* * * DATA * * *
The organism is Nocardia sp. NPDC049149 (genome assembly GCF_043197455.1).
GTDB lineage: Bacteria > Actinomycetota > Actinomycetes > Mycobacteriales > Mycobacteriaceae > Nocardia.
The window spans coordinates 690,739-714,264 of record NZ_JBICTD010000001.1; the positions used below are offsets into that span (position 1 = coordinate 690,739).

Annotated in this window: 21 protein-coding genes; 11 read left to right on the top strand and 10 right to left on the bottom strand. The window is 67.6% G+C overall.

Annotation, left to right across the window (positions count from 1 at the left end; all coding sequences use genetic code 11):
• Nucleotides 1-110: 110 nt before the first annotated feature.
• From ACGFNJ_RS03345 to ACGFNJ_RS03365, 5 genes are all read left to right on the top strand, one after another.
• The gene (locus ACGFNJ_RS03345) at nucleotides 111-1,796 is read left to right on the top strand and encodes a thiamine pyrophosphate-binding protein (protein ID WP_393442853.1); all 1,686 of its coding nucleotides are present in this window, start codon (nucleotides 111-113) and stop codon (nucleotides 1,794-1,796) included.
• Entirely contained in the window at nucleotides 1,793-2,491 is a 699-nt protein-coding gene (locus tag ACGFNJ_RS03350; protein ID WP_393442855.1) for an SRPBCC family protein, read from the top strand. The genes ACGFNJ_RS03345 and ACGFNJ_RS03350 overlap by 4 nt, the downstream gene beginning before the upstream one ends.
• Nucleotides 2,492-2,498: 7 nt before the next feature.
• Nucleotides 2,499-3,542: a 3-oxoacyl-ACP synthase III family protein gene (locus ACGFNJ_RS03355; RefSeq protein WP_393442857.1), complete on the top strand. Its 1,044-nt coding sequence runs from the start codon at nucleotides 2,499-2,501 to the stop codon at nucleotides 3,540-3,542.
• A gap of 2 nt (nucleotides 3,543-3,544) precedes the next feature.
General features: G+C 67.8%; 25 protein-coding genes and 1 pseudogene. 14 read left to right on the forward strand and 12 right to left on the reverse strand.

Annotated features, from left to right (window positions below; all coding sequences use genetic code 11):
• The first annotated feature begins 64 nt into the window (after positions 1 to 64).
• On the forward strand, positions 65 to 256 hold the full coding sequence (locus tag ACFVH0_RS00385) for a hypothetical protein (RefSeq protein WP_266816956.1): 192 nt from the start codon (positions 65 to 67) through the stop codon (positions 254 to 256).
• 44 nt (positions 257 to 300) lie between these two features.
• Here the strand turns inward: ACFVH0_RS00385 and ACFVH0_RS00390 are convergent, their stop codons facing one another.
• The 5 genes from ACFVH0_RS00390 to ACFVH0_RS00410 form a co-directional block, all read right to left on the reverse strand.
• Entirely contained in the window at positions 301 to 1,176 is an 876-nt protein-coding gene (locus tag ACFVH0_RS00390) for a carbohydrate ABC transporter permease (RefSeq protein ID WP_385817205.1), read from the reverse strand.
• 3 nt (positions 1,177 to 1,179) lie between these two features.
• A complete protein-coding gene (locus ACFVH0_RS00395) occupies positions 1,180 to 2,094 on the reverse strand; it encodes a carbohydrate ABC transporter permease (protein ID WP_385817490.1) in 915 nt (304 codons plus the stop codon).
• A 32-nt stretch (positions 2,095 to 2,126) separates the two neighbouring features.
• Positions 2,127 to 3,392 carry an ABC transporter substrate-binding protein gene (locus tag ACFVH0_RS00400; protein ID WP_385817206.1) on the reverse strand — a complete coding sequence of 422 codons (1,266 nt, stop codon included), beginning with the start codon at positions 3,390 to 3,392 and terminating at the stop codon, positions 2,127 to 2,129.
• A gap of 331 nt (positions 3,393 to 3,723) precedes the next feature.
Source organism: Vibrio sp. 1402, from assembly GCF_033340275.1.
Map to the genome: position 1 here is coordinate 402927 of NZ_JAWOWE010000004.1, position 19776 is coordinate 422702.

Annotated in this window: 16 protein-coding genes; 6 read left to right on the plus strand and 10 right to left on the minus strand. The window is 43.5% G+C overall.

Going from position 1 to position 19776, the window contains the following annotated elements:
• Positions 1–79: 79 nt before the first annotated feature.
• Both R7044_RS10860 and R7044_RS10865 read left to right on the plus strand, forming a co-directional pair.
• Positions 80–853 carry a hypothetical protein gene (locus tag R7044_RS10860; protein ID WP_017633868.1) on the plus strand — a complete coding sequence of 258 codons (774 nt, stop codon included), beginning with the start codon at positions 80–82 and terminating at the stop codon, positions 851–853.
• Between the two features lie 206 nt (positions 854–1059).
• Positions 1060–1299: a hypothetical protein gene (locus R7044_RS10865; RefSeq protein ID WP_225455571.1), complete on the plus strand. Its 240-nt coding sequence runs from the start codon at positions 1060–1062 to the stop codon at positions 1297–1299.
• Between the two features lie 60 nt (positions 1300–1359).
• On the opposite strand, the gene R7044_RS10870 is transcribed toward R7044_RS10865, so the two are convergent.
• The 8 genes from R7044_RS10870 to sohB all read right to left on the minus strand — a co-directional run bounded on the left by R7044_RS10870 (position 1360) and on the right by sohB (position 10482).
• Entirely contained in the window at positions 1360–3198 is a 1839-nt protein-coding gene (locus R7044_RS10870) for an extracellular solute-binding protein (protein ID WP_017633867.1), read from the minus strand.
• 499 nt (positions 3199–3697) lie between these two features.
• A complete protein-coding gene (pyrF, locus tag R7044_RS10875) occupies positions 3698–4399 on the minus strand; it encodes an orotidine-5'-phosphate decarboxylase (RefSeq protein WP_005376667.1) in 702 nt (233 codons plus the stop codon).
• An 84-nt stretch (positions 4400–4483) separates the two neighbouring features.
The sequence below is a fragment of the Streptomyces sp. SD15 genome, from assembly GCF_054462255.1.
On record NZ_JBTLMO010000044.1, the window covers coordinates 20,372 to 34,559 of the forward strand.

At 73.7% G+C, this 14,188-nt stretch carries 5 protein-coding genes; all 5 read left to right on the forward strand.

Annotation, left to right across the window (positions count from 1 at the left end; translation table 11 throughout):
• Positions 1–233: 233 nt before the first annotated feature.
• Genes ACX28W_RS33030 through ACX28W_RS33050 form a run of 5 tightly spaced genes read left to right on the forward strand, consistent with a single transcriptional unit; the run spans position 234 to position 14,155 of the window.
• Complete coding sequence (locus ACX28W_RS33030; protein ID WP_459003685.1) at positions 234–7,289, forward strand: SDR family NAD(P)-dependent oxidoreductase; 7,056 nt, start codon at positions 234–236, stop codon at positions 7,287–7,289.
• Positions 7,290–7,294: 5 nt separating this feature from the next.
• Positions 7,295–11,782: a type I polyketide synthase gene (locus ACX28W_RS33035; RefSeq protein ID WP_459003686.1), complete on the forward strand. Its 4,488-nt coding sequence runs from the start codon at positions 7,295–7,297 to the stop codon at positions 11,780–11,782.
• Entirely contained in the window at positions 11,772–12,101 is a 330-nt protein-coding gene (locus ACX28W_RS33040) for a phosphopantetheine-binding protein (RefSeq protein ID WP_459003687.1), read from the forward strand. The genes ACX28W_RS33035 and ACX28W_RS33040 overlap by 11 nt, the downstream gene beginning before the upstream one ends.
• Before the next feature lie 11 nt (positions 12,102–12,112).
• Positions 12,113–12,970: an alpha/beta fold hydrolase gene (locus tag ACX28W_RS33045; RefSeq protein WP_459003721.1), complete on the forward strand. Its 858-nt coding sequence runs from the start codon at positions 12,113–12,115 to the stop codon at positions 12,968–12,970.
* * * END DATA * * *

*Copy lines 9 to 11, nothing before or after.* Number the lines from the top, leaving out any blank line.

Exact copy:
• Entirely contained in the window at nucleotides 1,793-2,491 is a 699-nt protein-coding gene (locus tag ACGFNJ_RS03350; protein ID WP_393442855.1) for an SRPBCC family protein, read from the top strand. The genes ACGFNJ_RS03345 and ACGFNJ_RS03350 overlap by 4 nt, the downstream gene beginning before the upstream one ends.
• Nucleotides 2,492-2,498: 7 nt before the next feature.
• Nucleotides 2,499-3,542: a 3-oxoacyl-ACP synthase III family protein gene (locus ACGFNJ_RS03355; RefSeq protein WP_393442857.1), complete on the top strand. Its 1,044-nt coding sequence runs from the start codon at nucleotides 2,499-2,501 to the stop codon at nucleotides 3,540-3,542.